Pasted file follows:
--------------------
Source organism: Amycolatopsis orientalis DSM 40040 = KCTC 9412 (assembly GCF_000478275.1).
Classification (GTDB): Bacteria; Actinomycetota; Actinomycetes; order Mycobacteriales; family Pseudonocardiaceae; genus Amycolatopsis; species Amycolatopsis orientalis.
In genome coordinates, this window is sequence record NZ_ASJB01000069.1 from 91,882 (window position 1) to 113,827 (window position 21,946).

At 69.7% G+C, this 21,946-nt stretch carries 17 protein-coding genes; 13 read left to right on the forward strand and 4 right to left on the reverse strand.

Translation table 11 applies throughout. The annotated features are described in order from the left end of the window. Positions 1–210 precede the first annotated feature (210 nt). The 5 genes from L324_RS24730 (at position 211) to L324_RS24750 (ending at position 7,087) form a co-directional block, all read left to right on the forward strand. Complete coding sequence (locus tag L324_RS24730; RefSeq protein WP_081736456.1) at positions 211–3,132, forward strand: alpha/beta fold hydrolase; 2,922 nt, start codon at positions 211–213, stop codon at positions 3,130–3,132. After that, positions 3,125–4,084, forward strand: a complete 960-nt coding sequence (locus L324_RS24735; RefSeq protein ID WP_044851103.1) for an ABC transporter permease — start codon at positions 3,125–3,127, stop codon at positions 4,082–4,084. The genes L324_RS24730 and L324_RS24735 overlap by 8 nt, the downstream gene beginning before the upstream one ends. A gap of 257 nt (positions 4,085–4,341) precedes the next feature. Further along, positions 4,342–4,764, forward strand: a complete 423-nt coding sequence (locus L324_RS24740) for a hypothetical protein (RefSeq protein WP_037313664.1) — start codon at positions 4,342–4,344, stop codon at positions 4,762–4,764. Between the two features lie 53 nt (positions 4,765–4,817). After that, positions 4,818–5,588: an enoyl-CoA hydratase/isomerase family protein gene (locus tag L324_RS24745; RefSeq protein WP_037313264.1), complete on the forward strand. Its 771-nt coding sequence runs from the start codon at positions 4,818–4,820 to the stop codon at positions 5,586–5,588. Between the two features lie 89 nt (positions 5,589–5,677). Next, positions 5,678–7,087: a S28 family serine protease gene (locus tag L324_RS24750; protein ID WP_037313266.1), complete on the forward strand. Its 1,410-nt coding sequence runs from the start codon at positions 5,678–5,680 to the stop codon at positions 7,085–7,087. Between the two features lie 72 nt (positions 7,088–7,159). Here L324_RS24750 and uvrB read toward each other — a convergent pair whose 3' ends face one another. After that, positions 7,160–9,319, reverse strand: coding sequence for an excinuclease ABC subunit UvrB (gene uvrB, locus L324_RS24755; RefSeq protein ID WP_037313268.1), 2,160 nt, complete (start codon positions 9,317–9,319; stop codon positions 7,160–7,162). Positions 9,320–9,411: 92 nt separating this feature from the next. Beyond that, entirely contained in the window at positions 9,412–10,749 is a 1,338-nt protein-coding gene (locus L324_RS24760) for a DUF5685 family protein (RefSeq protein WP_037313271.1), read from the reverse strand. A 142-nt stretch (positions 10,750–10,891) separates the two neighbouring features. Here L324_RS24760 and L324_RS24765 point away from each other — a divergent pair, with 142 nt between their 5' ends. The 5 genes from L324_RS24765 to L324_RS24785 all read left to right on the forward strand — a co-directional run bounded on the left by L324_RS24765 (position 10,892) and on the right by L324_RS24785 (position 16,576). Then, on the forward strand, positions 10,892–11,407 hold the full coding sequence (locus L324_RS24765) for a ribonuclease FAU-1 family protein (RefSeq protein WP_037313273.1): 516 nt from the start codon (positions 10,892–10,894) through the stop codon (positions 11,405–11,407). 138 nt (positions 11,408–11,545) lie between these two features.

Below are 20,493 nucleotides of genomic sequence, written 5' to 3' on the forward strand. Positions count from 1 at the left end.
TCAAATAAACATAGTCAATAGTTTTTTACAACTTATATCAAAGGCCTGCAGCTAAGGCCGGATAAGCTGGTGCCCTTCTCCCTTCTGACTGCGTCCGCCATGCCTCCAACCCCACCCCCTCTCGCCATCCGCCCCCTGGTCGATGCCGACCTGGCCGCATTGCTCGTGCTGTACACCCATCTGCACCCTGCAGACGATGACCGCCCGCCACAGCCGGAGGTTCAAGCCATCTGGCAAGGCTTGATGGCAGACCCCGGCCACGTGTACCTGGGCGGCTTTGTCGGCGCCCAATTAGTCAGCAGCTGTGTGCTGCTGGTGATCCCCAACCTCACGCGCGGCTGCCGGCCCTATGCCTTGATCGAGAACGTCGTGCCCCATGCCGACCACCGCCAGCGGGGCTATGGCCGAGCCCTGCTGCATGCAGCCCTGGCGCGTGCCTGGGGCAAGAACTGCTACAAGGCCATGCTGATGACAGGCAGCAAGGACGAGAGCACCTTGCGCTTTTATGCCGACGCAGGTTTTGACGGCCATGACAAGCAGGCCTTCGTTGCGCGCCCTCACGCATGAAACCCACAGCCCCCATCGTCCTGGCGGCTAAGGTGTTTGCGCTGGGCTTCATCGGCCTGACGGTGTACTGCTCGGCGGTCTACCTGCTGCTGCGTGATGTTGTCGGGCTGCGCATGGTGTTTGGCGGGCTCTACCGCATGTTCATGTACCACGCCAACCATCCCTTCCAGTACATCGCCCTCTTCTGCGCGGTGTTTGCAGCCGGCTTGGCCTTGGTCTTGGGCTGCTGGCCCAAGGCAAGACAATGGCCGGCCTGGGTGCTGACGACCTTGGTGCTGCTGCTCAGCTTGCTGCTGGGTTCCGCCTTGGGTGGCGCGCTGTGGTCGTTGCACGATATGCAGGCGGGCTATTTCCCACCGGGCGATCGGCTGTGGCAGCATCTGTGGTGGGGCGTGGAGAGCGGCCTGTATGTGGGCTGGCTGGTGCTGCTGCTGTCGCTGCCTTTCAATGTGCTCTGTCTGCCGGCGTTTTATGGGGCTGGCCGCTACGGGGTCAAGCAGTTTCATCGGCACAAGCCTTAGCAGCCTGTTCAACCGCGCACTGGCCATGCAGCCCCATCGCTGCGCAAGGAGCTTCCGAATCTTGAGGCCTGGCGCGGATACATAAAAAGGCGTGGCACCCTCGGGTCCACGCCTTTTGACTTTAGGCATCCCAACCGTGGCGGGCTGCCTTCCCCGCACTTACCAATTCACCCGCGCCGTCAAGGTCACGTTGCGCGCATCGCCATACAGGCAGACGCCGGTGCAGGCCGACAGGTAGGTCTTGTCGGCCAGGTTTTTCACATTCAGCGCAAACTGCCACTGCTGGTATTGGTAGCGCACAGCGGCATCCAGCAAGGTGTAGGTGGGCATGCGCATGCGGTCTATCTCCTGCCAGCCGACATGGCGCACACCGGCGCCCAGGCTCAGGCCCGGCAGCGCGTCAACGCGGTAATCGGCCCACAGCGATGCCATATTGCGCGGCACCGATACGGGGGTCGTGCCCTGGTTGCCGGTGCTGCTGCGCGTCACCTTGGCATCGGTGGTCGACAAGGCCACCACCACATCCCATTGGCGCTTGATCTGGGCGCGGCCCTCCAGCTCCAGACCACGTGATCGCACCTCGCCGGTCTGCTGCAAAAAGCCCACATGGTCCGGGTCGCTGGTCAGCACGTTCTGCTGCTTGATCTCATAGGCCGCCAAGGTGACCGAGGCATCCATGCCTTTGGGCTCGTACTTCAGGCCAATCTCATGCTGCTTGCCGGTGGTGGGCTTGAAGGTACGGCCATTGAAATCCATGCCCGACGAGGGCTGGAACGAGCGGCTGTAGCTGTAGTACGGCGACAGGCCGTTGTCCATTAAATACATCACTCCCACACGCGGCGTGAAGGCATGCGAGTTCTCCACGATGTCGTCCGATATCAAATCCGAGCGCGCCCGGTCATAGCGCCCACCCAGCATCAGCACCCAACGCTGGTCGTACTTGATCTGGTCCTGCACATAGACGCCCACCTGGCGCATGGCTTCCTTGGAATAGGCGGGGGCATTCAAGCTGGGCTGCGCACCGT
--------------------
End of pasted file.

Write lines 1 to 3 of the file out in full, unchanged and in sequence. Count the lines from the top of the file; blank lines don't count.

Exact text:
Source organism: Amycolatopsis orientalis DSM 40040 = KCTC 9412 (assembly GCF_000478275.1).
Classification (GTDB): Bacteria; Actinomycetota; Actinomycetes; order Mycobacteriales; family Pseudonocardiaceae; genus Amycolatopsis; species Amycolatopsis orientalis.
In genome coordinates, this window is sequence record NZ_ASJB01000069.1 from 91,882 (window position 1) to 113,827 (window position 21,946).